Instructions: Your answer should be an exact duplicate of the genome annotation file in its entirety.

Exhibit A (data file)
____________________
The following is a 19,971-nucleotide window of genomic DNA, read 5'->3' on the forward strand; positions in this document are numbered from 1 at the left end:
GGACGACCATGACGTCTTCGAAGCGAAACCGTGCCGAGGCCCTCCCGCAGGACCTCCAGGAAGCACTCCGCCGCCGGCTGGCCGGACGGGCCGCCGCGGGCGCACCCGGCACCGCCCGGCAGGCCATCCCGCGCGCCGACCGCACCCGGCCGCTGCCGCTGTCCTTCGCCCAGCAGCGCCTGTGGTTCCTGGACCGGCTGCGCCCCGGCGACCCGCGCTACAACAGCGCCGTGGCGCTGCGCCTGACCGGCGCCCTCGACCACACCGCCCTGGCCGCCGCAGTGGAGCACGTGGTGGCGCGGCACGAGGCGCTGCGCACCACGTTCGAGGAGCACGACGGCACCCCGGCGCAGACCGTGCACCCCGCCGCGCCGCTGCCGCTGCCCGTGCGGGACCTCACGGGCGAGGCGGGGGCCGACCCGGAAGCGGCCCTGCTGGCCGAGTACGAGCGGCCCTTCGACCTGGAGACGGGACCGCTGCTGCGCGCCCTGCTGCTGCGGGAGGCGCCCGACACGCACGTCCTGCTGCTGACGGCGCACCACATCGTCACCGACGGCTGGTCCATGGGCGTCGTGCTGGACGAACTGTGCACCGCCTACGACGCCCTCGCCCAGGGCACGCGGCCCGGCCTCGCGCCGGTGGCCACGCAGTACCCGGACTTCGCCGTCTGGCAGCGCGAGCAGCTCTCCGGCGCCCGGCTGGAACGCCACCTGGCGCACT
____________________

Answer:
The following is a 19,971-nucleotide window of genomic DNA, read 5'->3' on the forward strand; positions in this document are numbered from 1 at the left end:
GGACGACCATGACGTCTTCGAAGCGAAACCGTGCCGAGGCCCTCCCGCAGGACCTCCAGGAAGCACTCCGCCGCCGGCTGGCCGGACGGGCCGCCGCGGGCGCACCCGGCACCGCCCGGCAGGCCATCCCGCGCGCCGACCGCACCCGGCCGCTGCCGCTGTCCTTCGCCCAGCAGCGCCTGTGGTTCCTGGACCGGCTGCGCCCCGGCGACCCGCGCTACAACAGCGCCGTGGCGCTGCGCCTGACCGGCGCCCTCGACCACACCGCCCTGGCCGCCGCAGTGGAGCACGTGGTGGCGCGGCACGAGGCGCTGCGCACCACGTTCGAGGAGCACGACGGCACCCCGGCGCAGACCGTGCACCCCGCCGCGCCGCTGCCGCTGCCCGTGCGGGACCTCACGGGCGAGGCGGGGGCCGACCCGGAAGCGGCCCTGCTGGCCGAGTACGAGCGGCCCTTCGACCTGGAGACGGGACCGCTGCTGCGCGCCCTGCTGCTGCGGGAGGCGCCCGACACGCACGTCCTGCTGCTGACGGCGCACCACATCGTCACCGACGGCTGGTCCATGGGCGTCGTGCTGGACGAACTGTGCACCGCCTACGACGCCCTCGCCCAGGGCACGCGGCCCGGCCTCGCGCCGGTGGCCACGCAGTACCCGGACTTCGCCGTCTGGCAGCGCGAGCAGCTCTCCGGCGCCCGGCTGGAACGCCACCTGGCGCACT